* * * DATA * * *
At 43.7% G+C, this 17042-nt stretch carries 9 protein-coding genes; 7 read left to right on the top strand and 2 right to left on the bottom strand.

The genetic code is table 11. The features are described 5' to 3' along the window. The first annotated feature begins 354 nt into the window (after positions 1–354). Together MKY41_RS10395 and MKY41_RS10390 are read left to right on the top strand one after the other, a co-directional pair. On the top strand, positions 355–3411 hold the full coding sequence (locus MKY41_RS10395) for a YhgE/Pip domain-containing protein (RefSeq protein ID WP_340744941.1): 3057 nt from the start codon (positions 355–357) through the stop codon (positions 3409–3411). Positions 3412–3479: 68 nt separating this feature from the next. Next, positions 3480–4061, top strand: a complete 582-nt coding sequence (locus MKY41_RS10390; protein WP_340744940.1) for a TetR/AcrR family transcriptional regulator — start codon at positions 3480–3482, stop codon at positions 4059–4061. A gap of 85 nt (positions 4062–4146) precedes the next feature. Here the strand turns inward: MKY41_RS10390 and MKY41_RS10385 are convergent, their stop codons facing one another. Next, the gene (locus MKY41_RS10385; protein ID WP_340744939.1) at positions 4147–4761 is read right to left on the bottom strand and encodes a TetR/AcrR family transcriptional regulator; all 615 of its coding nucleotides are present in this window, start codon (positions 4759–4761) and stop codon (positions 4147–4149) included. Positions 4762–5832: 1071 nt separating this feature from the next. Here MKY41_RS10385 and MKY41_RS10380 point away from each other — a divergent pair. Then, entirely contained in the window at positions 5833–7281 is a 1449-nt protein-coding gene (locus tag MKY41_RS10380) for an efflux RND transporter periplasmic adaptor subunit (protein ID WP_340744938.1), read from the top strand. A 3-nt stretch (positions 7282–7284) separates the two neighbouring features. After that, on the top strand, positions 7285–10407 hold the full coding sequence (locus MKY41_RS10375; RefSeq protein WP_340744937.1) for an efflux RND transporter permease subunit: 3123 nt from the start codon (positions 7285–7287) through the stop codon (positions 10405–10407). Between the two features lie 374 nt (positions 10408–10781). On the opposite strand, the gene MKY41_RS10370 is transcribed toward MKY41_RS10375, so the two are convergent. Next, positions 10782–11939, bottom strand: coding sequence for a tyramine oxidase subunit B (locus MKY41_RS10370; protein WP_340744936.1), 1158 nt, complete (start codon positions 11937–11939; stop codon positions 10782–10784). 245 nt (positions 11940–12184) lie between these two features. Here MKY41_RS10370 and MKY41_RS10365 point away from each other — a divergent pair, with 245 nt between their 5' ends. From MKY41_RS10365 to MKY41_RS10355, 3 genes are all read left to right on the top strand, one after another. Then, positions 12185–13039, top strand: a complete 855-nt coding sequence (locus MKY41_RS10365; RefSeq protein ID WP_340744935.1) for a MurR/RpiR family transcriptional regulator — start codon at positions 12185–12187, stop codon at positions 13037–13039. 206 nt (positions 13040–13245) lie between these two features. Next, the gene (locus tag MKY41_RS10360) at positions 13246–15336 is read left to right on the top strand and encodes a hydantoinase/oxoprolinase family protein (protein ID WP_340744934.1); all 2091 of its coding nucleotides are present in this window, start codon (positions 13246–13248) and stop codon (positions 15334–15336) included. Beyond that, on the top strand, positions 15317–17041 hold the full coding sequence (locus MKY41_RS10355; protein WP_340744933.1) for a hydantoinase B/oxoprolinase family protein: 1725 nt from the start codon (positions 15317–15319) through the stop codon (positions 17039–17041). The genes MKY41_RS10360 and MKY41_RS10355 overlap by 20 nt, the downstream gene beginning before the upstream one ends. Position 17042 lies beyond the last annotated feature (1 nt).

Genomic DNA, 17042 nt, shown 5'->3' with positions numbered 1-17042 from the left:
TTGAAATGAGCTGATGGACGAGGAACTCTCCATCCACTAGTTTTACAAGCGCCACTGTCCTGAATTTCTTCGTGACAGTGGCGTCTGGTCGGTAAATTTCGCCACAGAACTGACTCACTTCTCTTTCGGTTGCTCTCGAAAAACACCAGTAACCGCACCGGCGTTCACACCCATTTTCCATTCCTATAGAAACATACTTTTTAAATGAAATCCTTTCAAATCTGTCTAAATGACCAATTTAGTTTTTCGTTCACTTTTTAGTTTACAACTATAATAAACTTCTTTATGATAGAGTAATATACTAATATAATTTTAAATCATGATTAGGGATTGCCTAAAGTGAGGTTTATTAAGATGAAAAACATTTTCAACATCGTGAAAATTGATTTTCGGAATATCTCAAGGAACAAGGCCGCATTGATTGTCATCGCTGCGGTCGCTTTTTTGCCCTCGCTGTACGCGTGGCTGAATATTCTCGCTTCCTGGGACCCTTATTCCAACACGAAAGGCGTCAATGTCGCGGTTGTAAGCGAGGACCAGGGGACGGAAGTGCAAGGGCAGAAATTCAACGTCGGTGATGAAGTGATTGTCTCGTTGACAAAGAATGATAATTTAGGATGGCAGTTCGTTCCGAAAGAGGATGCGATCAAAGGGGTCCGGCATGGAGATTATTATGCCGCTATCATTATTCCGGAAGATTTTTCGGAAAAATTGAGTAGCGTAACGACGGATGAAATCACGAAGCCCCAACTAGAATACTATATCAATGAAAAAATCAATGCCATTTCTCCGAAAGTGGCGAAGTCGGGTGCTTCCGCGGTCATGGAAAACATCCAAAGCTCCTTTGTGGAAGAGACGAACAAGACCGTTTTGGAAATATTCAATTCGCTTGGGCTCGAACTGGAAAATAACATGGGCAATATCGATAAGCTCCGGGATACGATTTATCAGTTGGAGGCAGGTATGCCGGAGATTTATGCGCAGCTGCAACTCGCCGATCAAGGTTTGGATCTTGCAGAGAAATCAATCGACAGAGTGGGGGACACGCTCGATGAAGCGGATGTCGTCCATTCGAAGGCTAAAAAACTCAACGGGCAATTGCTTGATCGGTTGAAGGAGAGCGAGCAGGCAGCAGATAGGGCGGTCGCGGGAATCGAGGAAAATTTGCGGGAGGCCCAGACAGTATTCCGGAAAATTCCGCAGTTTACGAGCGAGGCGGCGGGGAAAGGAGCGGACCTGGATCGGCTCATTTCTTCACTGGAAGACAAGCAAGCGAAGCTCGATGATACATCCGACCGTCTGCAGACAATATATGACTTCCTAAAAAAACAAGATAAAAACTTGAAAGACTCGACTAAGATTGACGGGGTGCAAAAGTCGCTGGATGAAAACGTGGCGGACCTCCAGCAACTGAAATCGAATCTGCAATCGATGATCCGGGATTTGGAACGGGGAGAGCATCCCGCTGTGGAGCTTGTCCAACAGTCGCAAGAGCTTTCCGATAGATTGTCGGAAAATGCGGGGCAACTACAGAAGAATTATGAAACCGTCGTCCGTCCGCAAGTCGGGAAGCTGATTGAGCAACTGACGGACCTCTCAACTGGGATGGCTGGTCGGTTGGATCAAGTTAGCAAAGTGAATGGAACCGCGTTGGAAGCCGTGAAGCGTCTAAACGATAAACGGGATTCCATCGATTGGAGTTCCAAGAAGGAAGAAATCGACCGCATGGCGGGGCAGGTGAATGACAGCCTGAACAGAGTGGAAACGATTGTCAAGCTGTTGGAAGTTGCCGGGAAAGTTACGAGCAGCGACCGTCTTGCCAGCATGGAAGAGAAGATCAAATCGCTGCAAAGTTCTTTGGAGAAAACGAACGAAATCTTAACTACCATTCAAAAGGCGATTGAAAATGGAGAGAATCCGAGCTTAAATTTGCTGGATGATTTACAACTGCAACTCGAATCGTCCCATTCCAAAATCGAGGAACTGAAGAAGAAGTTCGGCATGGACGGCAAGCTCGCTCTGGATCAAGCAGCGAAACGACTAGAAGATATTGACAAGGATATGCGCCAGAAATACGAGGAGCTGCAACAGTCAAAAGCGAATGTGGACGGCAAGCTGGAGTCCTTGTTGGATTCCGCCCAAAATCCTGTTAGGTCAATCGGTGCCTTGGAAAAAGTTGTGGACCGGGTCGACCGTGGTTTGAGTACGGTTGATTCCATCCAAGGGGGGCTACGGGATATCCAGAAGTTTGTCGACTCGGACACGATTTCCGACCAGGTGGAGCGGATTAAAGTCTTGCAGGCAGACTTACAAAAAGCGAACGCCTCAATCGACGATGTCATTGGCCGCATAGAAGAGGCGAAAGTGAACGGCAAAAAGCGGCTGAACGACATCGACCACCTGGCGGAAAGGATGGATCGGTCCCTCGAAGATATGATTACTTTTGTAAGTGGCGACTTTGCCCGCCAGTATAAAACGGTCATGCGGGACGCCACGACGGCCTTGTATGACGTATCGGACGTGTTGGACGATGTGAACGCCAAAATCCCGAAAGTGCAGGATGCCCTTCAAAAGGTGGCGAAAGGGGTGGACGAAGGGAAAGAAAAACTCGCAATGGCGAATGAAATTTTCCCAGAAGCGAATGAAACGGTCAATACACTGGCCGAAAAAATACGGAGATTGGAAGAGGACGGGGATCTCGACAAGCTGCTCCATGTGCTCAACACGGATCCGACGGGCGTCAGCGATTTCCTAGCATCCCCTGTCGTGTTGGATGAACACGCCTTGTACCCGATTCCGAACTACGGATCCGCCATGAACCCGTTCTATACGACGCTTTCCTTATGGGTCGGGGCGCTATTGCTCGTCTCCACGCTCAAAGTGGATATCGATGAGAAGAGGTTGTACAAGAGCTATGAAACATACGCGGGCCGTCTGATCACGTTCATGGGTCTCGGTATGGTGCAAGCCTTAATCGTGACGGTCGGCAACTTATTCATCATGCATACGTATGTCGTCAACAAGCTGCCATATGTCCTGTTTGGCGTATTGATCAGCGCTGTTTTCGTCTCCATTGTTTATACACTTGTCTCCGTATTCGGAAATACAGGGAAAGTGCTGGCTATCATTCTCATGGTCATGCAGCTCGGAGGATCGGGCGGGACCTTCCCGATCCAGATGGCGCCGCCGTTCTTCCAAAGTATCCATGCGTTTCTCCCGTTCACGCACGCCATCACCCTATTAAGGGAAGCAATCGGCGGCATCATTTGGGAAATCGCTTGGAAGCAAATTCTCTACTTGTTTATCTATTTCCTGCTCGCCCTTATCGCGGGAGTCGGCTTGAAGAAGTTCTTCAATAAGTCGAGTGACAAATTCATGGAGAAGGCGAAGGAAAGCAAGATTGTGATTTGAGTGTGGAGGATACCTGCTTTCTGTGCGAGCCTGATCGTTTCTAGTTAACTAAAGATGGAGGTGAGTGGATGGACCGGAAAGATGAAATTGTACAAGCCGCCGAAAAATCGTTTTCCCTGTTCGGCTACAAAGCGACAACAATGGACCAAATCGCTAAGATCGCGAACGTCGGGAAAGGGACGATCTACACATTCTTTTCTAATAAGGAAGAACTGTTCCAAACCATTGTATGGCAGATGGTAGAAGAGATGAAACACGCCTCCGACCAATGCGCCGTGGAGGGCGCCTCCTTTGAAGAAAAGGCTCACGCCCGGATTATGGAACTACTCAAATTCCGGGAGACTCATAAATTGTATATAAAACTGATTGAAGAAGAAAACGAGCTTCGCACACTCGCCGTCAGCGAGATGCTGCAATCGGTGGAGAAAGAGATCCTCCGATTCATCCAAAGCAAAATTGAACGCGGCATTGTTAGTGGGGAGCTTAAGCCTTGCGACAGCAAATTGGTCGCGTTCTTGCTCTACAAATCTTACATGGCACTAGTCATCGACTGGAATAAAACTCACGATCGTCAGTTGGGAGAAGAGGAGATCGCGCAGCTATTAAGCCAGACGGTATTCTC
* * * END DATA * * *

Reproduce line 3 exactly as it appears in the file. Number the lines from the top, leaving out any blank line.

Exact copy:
Genomic DNA, 17042 nt, shown 5'->3' with positions numbered 1-17042 from the left: